Oats-Too Good to be True

Share this article

Oats make for a balanced, low-fat and delicious breakfast. A good option to start one’s day especially for weight watchers.

It can be a quick fix for hunger pangs, double up as a light and hearty evening snack. Oats is one food that is versatile enough to fit itself to suit anyone’s needs. Full of fiber and low on fat as well as calories, oats are designed to boost energy levels.

They are a good source of fiber, trace minerals and even plant-based protein. Like all whole grains, oats even contain some healthy fatty acids since they retain their entire germ, endosperm and bran, which is where not only the nutrients are stored, but also small amounts of essential fats.

Ready to eat and flavoured oatmeal may contain added sugar, is high on salt, has more calories and loaded with preservatives/additives. It is therefore recommended to buy plain oats and cook them the way one likes.

Oats have become popular because of the various health benefits they offer-

Help reduce unhealthy cholesterol
Oats contain multiple nutrients and a gummy, water-soluble fiber, beta-glucan, which helps reduce unhealthy (LDL) cholesterol without affecting the good cholesterol. This cholesterol lowering ability is the primary reason why oats have become so popular in the last few years.

Prevents cardiovascular disease: The antioxidants present in oats are beneficial for preventing heart disease. Oats also contain plant lignans, especially enterolactone, which has been proven to be good for the heart.

Beneficial for controlling blood sugar levels
Foods that get digested quickly cause blood sugar levels to rise sharply. Since oats have low glycemic Index and high fiber content, they get digested slowly.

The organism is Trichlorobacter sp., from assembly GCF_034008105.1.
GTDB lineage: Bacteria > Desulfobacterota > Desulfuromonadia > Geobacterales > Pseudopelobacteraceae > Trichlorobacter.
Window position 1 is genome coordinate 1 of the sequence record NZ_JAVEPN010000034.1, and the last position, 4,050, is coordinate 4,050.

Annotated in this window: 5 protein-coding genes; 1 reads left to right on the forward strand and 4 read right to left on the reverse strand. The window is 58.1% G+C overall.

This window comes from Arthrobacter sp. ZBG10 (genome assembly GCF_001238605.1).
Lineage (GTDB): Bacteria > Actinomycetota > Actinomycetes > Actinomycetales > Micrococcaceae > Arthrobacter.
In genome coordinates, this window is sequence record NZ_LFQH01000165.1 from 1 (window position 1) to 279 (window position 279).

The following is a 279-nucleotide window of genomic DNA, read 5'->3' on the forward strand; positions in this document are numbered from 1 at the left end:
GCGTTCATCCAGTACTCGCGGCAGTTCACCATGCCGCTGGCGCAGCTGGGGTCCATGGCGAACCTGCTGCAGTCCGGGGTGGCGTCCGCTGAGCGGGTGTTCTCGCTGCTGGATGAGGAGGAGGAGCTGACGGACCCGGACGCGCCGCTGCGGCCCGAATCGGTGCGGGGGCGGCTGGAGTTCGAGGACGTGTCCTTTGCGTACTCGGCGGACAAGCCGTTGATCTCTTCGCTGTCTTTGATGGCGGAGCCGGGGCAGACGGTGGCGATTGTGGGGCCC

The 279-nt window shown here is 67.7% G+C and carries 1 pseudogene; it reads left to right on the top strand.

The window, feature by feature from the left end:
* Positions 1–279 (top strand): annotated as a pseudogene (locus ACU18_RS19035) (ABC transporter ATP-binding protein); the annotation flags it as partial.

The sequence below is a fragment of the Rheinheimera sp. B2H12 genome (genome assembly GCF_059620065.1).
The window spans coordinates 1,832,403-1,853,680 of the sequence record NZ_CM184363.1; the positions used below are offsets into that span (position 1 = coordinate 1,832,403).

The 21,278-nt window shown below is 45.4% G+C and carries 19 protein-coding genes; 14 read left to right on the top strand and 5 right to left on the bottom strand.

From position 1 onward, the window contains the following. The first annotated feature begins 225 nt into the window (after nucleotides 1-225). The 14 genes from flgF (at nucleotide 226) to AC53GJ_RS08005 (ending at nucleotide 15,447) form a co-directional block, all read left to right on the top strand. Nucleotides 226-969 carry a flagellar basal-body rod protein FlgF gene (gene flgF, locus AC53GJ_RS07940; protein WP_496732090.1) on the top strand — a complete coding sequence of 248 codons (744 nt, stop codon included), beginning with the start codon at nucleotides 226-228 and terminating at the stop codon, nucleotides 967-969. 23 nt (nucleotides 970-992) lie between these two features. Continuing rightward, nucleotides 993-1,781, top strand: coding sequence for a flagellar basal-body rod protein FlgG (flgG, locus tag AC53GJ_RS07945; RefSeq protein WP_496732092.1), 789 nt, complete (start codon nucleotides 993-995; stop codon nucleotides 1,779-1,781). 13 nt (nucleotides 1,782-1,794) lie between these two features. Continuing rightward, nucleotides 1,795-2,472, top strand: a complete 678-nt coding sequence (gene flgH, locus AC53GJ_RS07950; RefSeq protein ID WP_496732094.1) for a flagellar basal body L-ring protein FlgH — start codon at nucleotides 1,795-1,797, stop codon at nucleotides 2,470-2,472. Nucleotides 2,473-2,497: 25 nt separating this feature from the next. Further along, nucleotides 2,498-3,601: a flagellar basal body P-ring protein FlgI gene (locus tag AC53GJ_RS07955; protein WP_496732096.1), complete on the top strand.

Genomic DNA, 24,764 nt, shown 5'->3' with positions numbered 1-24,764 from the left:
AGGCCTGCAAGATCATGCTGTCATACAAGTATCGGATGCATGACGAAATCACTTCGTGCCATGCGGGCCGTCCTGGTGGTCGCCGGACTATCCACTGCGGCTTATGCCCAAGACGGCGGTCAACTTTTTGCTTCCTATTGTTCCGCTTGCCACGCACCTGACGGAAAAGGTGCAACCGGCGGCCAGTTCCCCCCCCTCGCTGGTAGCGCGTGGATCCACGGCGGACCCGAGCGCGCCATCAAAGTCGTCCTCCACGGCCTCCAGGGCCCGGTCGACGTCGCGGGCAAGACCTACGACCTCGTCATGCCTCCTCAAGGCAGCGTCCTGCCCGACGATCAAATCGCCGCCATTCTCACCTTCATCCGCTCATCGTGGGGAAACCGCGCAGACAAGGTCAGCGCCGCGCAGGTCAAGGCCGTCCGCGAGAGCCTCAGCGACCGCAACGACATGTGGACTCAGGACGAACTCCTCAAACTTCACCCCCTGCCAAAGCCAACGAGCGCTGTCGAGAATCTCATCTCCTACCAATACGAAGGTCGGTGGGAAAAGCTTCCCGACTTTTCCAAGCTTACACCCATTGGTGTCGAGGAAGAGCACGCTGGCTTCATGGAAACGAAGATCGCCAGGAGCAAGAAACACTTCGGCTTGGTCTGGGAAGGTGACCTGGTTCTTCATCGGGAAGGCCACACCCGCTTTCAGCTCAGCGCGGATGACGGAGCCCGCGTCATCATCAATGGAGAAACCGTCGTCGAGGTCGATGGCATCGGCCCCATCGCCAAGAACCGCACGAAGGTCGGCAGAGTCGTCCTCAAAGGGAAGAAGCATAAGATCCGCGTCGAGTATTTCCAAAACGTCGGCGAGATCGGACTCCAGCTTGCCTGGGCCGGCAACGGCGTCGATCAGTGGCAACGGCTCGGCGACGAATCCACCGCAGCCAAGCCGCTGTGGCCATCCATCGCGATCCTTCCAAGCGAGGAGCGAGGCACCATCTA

High fiber and complex carbohydrates slow down the conversion of this whole food to simple sugars, and the beta-glucan in oats further delays the fall in blood sugar levels before meals and slows the rise after a meal.
Oats being rich in soluble fibers, help increase intestinal transit time and reduce glucose absorption.

Helps prevent constipation
The soluble and insoluble fiber in oats, helps in regulating bowel movements and prevent constipation. Insoluble fiber moves along the digestive tract and absorbs water. This adds weight to the waste material and eases its passage through our system and eventually out of the body.

Supports weight loss
It is a high fiber food due to which it slows digestion and makes us feel full longer. This reduces our cravings and keeps us satiated.

Cholecystokinin, a hunger-fighting hormone, is increased with the oatmeal compound beta-glucan. It further keeps the hunger pangs away.

Keeps us satiated longer
As mentioned in the above point too, oats contain high levels of soluble fiber, they turn into a gel like consistency that slows the digestion and makes us full longer.

Rich source of manganese and phosphorous
Manganese is a trace mineral but important for body growth, development and metabolism. Phosphorous is an important mineral for bone health and tissue maintenance.

Oats are a rich source of both these minerals and a few others too like magnesium, zinc, iron etc.

Enhances immune response to disease
The unique fiber in oatmeal called beta-glucan has been shown to help neutrophils travel to the site of an infection more quickly and it also enhances their ability to eliminate the bacteria they find there.

Conclusion
Of all the forms of oats that are available, DCN recommends steel cut oats. They have a low score on the glycemic index when compared to enriched or refined carbohydrates and other proceed oats flour and instant flavored oats.

Quick and instant oats are capable of spiking blood sugar quicker than less processed oats. So, look for steel-cut or rolled (old-fashioned) oats as they have the least impact on blood sugar and insulin levels.

There is a strong perception against oats, that they are not flavorful or tasty to the palate. Check out our recipe section, which is sure to change this thought process.

DCN TIP

Pairing steel cut oats with something protein rich, such as a tablespoon of flax seeds, a handful of nuts, or a glass of milk and fruits can further help one maintain satiety throughout the morning.

“If you are looking for online consultation or have a query that needs to be resolved, Please write to us”